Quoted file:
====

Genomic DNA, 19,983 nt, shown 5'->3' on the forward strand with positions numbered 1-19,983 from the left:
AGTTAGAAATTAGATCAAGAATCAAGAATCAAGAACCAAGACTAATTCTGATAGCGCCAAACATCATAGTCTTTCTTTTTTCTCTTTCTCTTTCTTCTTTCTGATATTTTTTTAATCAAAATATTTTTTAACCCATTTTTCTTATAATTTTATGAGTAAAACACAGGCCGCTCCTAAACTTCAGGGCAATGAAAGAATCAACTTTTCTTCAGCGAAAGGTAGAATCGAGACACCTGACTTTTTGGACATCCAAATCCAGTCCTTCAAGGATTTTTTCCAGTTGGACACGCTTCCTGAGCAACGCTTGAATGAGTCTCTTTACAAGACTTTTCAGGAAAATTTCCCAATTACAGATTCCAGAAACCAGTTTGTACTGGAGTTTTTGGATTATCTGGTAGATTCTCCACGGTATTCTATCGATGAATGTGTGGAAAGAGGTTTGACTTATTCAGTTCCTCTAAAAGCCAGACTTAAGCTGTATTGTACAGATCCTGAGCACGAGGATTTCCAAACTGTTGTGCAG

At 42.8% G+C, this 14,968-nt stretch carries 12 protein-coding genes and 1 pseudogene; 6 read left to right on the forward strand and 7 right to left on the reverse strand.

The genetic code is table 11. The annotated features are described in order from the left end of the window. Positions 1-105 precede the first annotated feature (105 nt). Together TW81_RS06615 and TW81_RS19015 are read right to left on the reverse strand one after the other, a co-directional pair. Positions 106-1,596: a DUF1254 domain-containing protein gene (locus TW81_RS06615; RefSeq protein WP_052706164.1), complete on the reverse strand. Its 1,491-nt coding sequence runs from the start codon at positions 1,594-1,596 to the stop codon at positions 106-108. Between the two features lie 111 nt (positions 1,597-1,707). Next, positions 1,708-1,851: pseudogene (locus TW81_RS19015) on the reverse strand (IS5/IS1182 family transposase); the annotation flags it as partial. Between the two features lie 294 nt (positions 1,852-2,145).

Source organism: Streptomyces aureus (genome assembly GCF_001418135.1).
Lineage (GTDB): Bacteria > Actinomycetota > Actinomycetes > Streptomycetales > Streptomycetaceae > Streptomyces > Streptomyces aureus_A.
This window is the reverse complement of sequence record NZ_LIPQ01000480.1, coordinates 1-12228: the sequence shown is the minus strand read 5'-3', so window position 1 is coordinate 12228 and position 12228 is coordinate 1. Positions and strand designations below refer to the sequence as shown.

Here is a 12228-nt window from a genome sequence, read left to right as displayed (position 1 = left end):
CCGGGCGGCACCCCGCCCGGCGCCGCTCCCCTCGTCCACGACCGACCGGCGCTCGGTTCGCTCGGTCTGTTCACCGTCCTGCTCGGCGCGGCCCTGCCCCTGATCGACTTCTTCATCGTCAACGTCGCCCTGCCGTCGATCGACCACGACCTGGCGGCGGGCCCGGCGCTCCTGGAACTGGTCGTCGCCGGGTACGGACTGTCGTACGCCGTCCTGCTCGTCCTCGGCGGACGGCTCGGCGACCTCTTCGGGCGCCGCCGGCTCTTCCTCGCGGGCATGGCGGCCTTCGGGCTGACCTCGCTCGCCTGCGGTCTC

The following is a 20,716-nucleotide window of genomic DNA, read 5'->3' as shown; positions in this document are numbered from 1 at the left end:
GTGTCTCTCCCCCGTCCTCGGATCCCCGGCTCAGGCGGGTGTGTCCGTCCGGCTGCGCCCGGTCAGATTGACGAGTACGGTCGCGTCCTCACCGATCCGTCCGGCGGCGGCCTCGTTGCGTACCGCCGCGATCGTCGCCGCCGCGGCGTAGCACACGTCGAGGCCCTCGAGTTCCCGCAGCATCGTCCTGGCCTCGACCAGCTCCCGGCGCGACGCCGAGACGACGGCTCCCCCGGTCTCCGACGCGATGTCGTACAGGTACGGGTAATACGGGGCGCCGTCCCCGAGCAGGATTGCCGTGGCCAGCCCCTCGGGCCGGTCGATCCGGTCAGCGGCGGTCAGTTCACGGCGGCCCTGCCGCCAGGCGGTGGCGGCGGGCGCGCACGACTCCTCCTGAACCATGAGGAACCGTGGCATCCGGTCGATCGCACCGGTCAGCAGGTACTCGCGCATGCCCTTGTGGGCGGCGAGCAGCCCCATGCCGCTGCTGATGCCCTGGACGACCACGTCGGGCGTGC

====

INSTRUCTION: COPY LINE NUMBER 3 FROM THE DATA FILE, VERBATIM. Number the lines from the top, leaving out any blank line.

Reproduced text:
At 42.8% G+C, this 14,968-nt stretch carries 12 protein-coding genes and 1 pseudogene; 6 read left to right on the forward strand and 7 right to left on the reverse strand.